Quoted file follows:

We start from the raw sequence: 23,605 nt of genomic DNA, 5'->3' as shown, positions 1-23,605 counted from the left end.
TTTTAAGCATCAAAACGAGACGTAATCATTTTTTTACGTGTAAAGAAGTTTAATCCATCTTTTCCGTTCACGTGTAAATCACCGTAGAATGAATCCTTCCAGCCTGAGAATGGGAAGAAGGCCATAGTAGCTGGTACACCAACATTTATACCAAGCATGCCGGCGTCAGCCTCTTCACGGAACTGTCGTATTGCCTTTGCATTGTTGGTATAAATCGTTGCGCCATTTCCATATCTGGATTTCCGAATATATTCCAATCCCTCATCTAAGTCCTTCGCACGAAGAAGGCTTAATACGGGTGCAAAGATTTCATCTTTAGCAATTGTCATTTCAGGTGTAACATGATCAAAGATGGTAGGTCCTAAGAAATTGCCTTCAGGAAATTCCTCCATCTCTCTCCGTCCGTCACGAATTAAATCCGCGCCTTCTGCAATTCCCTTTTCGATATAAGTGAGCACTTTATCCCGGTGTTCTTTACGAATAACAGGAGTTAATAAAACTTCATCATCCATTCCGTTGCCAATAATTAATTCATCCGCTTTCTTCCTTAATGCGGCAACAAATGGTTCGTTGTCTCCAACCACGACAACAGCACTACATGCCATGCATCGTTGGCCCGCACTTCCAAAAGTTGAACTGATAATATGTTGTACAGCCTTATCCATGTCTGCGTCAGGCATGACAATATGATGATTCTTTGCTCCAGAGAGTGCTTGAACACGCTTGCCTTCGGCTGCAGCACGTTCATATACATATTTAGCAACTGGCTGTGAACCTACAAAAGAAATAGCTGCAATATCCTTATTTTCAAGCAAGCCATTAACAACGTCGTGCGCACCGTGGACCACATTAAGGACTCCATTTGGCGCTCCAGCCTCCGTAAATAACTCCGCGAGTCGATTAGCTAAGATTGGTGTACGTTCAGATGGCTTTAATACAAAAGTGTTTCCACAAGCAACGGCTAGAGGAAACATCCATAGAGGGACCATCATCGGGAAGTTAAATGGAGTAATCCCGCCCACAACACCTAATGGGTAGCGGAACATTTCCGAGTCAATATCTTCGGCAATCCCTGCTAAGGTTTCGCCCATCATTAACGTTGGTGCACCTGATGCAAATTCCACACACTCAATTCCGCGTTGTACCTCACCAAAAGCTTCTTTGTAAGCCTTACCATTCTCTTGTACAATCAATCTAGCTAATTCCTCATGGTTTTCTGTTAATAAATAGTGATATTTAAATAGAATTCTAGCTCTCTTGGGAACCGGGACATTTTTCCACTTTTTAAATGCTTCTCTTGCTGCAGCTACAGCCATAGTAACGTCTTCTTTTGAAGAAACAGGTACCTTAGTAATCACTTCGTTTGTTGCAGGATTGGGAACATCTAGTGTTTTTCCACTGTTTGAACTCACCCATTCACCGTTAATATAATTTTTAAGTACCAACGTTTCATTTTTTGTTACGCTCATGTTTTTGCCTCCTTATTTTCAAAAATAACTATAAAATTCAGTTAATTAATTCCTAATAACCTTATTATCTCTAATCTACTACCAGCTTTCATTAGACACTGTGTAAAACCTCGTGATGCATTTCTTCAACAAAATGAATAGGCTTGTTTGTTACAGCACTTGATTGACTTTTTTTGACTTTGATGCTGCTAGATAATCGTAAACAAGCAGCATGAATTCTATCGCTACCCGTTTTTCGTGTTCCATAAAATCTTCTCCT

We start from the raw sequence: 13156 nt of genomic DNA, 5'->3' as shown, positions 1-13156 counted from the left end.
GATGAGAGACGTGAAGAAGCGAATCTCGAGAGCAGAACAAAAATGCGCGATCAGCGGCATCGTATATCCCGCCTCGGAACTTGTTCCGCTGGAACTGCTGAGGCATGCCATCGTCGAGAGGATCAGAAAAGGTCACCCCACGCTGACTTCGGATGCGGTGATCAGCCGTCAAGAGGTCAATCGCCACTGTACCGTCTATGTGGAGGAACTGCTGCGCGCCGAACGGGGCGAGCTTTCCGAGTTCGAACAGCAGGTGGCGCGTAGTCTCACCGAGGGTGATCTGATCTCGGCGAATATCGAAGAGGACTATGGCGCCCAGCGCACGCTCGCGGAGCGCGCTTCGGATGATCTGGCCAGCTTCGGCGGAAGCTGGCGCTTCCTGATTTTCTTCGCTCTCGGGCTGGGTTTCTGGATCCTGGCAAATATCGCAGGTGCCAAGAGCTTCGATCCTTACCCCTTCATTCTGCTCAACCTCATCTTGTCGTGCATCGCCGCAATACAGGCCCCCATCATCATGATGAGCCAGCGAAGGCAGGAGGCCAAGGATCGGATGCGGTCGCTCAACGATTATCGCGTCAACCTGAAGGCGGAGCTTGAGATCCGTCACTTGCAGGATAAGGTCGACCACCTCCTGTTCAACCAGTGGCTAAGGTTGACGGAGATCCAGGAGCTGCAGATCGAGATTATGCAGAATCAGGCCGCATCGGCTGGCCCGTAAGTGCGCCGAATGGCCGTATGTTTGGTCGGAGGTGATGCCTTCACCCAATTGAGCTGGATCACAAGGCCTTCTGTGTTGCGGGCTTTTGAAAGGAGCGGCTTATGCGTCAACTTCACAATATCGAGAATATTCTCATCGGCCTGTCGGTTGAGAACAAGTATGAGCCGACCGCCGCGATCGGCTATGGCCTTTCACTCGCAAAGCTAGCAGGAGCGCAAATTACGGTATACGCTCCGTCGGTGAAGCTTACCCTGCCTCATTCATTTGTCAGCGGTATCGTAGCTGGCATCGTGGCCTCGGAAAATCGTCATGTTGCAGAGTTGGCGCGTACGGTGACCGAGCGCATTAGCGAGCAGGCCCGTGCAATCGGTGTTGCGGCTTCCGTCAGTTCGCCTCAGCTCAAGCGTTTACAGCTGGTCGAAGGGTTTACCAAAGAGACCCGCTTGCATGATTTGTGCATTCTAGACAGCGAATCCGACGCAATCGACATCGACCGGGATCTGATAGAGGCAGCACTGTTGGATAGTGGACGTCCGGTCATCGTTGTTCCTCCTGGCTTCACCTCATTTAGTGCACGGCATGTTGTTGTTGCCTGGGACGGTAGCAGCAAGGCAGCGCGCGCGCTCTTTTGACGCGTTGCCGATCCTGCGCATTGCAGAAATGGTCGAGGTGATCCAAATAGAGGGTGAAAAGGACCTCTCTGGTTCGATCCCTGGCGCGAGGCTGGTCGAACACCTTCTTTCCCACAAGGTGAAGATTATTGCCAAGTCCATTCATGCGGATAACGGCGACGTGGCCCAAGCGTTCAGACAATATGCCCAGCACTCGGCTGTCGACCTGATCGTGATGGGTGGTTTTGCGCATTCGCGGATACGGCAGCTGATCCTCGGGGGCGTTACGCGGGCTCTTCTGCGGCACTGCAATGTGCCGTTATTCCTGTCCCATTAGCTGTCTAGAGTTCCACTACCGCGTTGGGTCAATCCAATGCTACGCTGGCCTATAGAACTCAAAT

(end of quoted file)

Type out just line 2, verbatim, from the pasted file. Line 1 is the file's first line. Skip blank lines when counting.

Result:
TTTTAAGCATCAAAACGAGACGTAATCATTTTTTTACGTGTAAAGAAGTTTAATCCATCTTTTCCGTTCACGTGTAAATCACCGTAGAATGAATCCTTCCAGCCTGAGAATGGGAAGAAGGCCATAGTAGCTGGTACACCAACATTTATACCAAGCATGCCGGCGTCAGCCTCTTCACGGAACTGTCGTATTGCCTTTGCATTGTTGGTATAAATCGTTGCGCCATTTCCATATCTGGATTTCCGAATATATTCCAATCCCTCATCTAAGTCCTTCGCACGAAGAAGGCTTAATACGGGTGCAAAGATTTCATCTTTAGCAATTGTCATTTCAGGTGTAACATGATCAAAGATGGTAGGTCCTAAGAAATTGCCTTCAGGAAATTCCTCCATCTCTCTCCGTCCGTCACGAATTAAATCCGCGCCTTCTGCAATTCCCTTTTCGATATAAGTGAGCACTTTATCCCGGTGTTCTTTACGAATAACAGGAGTTAATAAAACTTCATCATCCATTCCGTTGCCAATAATTAATTCATCCGCTTTCTTCCTTAATGCGGCAACAAATGGTTCGTTGTCTCCAACCACGACAACAGCACTACATGCCATGCATCGTTGGCCCGCACTTCCAAAAGTTGAACTGATAATATGTTGTACAGCCTTATCCATGTCTGCGTCAGGCATGACAATATGATGATTCTTTGCTCCAGAGAGTGCTTGAACACGCTTGCCTTCGGCTGCAGCACGTTCATATACATATTTAGCAACTGGCTGTGAACCTACAAAAGAAATAGCTGCAATATCCTTATTTTCAAGCAAGCCATTAACAACGTCGTGCGCACCGTGGACCACATTAAGGACTCCATTTGGCGCTCCAGCCTCCGTAAATAACTCCGCGAGTCGATTAGCTAAGATTGGTGTACGTTCAGATGGCTTTAATACAAAAGTGTTTCCACAAGCAACGGCTAGAGGAAACATCCATAGAGGGACCATCATCGGGAAGTTAAATGGAGTAATCCCGCCCACAACACCTAATGGGTAGCGGAACATTTCCGAGTCAATATCTTCGGCAATCCCTGCTAAGGTTTCGCCCATCATTAACGTTGGTGCACCTGATGCAAATTCCACACACTCAATTCCGCGTTGTACCTCACCAAAAGCTTCTTTGTAAGCCTTACCATTCTCTTGTACAATCAATCTAGCTAATTCCTCATGGTTTTCTGTTAATAAATAGTGATATTTAAATAGAATTCTAGCTCTCTTGGGAACCGGGACATTTTTCCACTTTTTAAATGCTTCTCTTGCTGCAGCTACAGCCATAGTAACGTCTTCTTTTGAAGAAACAGGTACCTTAGTAATCACTTCGTTTGTTGCAGGATTGGGAACATCTAGTGTTTTTCCACTGTTTGAACTCACCCATTCACCGTTAATATAATTTTTAAGTACCAACGTTTCATTTTTTGTTACGCTCATGTTTTTGCCTCCTTATTTTCAAAAATAACTATAAAATTCAGTTAATTAATTCCTAATAACCTTATTATCTCTAATCTACTACCAGCTTTCATTAGACACTGTGTAAAACCTCGTGATGCATTTCTTCAACAAAATGAATAGGCTTGTTTGTTACAGCACTTGATTGACTTTTTTTGACTTTGATGCTGCTAGATAATCGTAAACAAGCAGCATGAATTCTATCGCTACCCGTTTTTCGTGTTCCATAAAATCTTCTCCT